While the new veterinary feed directive drug ruling by the U.S. Food and Drug Administration went into effect Oct. 1, 2015, livestock producers can expect to see new labels for medically important antibiotics used on the feed of food animals by Jan. 1, 2017.
Mike Apley, professor of production medicine and clinical pharmacology at Kansas State University’s College of Veterinary Medicine, said that while the new labels may be about a year away, he encourages livestock producers to use 2016 to start planning ahead with their veterinarians, and to build the necessary veterinary-client-patient relationship, if not already in place, that this ruling requires.
The new ruling will demand some veterinarian and client interactions that weren’t required before regarding the use of medically important antibiotics in feed and water, said Apley, a veterinarian who specializes in beef production medicine. The use of these antibiotics in feed will require the authorization from a veterinarian via a VFD and sent to the feed mill or wherever the medication is being purchased. The use of medically important antibiotics in water will require a veterinary prescription.
“For example,” Apley said, “ranchers who are used to using chlortetracycline in mineral to control anaplasmosis in cattle, or feed yards using tylosin to control liver abscesses, veterinarians will now need to authorize those uses based on the label.”
These VFDs work similarly to prescriptions given for other products used in livestock. The veterinarian will learn about the producer’s operation, assess the medical challenges and then prescribe antibiotics if needed, according to what is stated on the labels.
Requiring VFDs could mean an additional cost for producers, which may bring additional worry with already declining farm markets and sale prices this year. However, Apley encourages producers to use the newfound relationship with their veterinarian to add value to their operation beyond the written prescription.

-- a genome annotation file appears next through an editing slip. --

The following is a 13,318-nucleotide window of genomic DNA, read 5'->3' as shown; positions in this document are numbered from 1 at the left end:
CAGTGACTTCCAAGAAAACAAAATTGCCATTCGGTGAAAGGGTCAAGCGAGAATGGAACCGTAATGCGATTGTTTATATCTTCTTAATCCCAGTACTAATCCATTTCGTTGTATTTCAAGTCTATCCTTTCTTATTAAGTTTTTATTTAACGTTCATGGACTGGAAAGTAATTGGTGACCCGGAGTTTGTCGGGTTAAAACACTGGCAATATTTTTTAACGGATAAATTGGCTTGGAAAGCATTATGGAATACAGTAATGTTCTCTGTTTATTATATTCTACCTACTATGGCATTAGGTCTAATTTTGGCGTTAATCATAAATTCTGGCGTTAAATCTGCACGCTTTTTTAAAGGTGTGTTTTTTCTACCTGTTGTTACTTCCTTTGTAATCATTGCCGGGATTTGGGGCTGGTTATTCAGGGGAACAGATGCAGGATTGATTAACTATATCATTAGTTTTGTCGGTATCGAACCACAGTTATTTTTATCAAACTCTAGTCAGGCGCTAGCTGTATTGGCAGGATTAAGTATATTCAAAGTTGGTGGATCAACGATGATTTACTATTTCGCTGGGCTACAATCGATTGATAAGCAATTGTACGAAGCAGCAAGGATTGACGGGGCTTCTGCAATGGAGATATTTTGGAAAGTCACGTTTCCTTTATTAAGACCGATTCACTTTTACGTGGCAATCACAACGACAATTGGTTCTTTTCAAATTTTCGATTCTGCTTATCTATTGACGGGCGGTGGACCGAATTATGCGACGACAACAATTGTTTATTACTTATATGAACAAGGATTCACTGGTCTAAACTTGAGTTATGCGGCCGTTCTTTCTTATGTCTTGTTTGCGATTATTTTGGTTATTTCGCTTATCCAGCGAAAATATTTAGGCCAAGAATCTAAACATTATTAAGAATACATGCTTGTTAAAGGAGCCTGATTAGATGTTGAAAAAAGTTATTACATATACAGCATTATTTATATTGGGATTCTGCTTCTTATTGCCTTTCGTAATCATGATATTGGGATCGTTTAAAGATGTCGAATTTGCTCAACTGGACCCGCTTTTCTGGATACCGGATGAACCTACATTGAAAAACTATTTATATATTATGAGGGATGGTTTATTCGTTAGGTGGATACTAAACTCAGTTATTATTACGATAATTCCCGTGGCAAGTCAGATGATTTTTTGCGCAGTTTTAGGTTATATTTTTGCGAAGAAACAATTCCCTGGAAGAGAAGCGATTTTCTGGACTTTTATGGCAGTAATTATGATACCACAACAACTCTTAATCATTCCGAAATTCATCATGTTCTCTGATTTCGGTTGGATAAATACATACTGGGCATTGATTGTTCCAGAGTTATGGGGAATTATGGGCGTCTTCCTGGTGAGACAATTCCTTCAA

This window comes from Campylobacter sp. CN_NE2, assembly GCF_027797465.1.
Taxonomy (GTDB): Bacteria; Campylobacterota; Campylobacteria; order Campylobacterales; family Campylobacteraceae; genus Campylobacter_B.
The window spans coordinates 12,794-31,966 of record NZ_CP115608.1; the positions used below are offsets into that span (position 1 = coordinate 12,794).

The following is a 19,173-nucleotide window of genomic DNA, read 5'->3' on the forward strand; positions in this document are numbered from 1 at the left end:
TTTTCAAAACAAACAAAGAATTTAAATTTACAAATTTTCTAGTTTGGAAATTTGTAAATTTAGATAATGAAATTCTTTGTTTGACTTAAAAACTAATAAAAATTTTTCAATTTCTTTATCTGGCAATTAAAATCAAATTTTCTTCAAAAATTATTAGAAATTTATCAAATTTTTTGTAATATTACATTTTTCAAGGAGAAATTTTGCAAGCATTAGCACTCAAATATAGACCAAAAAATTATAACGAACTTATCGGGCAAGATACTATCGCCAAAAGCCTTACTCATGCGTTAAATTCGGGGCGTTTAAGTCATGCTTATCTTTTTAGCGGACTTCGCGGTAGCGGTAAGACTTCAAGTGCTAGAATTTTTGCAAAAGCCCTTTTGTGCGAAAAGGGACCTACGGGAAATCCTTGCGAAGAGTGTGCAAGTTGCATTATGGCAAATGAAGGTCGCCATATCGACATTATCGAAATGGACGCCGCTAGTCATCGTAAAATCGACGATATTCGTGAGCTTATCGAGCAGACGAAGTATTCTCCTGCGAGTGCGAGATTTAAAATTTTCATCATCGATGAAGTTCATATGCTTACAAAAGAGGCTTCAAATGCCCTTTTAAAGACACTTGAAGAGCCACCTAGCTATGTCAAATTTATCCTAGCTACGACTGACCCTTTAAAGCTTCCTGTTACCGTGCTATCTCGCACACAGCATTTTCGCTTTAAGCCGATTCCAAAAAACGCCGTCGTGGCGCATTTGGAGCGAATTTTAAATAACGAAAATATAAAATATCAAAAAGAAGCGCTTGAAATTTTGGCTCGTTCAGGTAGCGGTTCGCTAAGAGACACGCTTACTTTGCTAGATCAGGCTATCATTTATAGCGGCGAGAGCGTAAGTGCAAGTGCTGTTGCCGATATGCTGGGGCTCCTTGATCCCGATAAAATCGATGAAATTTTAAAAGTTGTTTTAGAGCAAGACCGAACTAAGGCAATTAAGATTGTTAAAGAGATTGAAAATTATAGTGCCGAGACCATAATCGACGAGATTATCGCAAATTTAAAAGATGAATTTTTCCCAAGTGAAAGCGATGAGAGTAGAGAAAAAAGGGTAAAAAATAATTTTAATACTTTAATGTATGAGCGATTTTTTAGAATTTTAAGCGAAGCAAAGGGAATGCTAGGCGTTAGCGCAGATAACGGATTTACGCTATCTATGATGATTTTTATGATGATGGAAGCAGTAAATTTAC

“If you are working with a veterinarian who can’t provide you value when charging you to come work with you, find another veterinarian,” he said, “because there are a lot veterinarians out there who are anxious to help you and who are well-schooled through continued advancement of their knowledge base. I think it’s a value proposition for the producer to have that veterinarian interaction.”
Apley added that some practices producers may be doing on their operations currently could be costing them more than benefiting them. For example, some practices that are not included on labels, and are therefore illegal today (and will continue to be after the labels begin to require a VFD), are using tetracyclines in feed to address foot rot or pinkeye.
“These just aren’t on the label, and extralabel use in the feed is illegal,” he said. “There are some antibiotic uses cow-calf producers and cattle feeders might be doing that from now on are going to need authorization, but they may find a veterinarian says ‘no’ because it’s not needed, not effective or not legal. And, if it’s not doing you any good, then spending money for it isn’t helping anybody.”
Once the connection with a veterinarian has been established, it’s time to begin planning for the next year. Start thinking ahead about what issues may arise, what issues may require antibiotics and talk to your veterinarian about scheduling time to meet about the VFDs.
“Start planning with your veterinarian, and be ready if maybe something you have done for years has to change,” Apley said. “Find a veterinarian, and build a relationship that is rewarding. As for veterinarians, we have a lot of work to do in deciding what works and what doesn’t to get ready to serve our clients.”